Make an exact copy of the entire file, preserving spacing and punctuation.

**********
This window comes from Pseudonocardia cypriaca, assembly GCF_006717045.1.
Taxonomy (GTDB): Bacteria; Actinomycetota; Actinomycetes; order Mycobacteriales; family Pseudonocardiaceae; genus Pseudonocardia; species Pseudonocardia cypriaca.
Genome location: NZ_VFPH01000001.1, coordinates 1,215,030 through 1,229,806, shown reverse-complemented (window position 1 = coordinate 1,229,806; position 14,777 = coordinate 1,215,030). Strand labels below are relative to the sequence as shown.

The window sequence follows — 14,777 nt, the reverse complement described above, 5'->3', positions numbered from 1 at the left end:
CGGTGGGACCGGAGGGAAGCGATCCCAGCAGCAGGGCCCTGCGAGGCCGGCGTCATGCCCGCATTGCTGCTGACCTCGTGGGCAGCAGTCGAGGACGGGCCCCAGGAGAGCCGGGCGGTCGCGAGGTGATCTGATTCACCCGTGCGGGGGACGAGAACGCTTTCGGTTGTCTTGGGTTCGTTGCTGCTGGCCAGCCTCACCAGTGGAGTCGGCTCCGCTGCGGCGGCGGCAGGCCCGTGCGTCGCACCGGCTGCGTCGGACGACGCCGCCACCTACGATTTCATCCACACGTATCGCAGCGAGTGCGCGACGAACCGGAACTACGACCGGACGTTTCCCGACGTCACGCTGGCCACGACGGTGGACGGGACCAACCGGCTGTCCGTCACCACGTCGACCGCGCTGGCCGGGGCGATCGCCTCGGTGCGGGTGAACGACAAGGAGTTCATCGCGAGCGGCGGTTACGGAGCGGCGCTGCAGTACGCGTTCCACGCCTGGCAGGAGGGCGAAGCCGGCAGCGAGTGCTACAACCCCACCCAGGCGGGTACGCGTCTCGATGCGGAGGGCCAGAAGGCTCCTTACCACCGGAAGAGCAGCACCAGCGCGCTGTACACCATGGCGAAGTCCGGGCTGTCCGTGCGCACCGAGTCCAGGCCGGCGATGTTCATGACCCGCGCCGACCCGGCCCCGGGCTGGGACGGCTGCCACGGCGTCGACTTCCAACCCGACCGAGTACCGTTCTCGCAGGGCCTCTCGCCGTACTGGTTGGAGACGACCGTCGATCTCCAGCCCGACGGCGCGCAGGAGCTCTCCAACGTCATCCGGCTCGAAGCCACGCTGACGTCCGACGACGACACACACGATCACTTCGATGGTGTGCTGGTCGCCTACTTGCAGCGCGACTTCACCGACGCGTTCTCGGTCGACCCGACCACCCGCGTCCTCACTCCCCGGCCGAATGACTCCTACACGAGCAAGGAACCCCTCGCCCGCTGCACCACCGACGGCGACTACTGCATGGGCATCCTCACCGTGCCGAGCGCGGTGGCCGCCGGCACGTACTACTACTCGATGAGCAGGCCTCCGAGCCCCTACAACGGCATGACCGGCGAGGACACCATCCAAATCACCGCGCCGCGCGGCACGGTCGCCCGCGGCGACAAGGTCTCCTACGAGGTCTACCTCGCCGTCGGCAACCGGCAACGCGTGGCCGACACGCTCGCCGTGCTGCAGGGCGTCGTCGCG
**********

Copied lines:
This window comes from Pseudonocardia cypriaca, assembly GCF_006717045.1.
Taxonomy (GTDB): Bacteria; Actinomycetota; Actinomycetes; order Mycobacteriales; family Pseudonocardiaceae; genus Pseudonocardia; species Pseudonocardia cypriaca.
Genome location: NZ_VFPH01000001.1, coordinates 1,215,030 through 1,229,806, shown reverse-complemented (window position 1 = coordinate 1,229,806; position 14,777 = coordinate 1,215,030). Strand labels below are relative to the sequence as shown.

The window sequence follows — 14,777 nt, the reverse complement described above, 5'->3', positions numbered from 1 at the left end:
CGGTGGGACCGGAGGGAAGCGATCCCAGCAGCAGGGCCCTGCGAGGCCGGCGTCATGCCCGCATTGCTGCTGACCTCGTGGGCAGCAGTCGAGGACGGGCCCCAGGAGAGCCGGGCGGTCGCGAGGTGATCTGATTCACCCGTGCGGGGGACGAGAACGCTTTCGGTTGTCTTGGGTTCGTTGCTGCTGGCCAGCCTCACCAGTGGAGTCGGCTCCGCTGCGGCGGCGGCAGGCCCGTGCGTCGCACCGGCTGCGTCGGACGACGCCGCCACCTACGATTTCATCCACACGTATCGCAGCGAGTGCGCGACGAACCGGAACTACGACCGGACGTTTCCCGACGTCACGCTGGCCACGACGGTGGACGGGACCAACCGGCTGTCCGTCACCACGTCGACCGCGCTGGCCGGGGCGATCGCCTCGGTGCGGGTGAACGACAAGGAGTTCATCGCGAGCGGCGGTTACGGAGCGGCGCTGCAGTACGCGTTCCACGCCTGGCAGGAGGGCGAAGCCGGCAGCGAGTGCTACAACCCCACCCAGGCGGGTACGCGTCTCGATGCGGAGGGCCAGAAGGCTCCTTACCACCGGAAGAGCAGCACCAGCGCGCTGTACACCATGGCGAAGTCCGGGCTGTCCGTGCGCACCGAGTCCAGGCCGGCGATGTTCATGACCCGCGCCGACCCGGCCCCGGGCTGGGACGGCTGCCACGGCGTCGACTTCCAACCCGACCGAGTACCGTTCTCGCAGGGCCTCTCGCCGTACTGGTTGGAGACGACCGTCGATCTCCAGCCCGACGGCGCGCAGGAGCTCTCCAACGTCATCCGGCTCGAAGCCACGCTGACGTCCGACGACGACACACACGATCACTTCGATGGTGTGCTGGTCGCCTACTTGCAGCGCGACTTCACCGACGCGTTCTCGGTCGACCCGACCACCCGCGTCCTCACTCCCCGGCCGAATGACTCCTACACGAGCAAGGAACCCCTCGCCCGCTGCACCACCGACGGCGACTACTGCATGGGCATCCTCACCGTGCCGAGCGCGGTGGCCGCCGGCACGTACTACTACTCGATGAGCAGGCCTCCGAGCCCCTACAACGGCATGACCGGCGAGGACACCATCCAAATCACCGCGCCGCGCGGCACGGTCGCCCGCGGCGACAAGGTCTCCTACGAGGTCTACCTCGCCGTCGGCAACCGGCAACGCGTGGCCGACACGCTCGCCGTGCTGCAGGGCGTCGTCGCG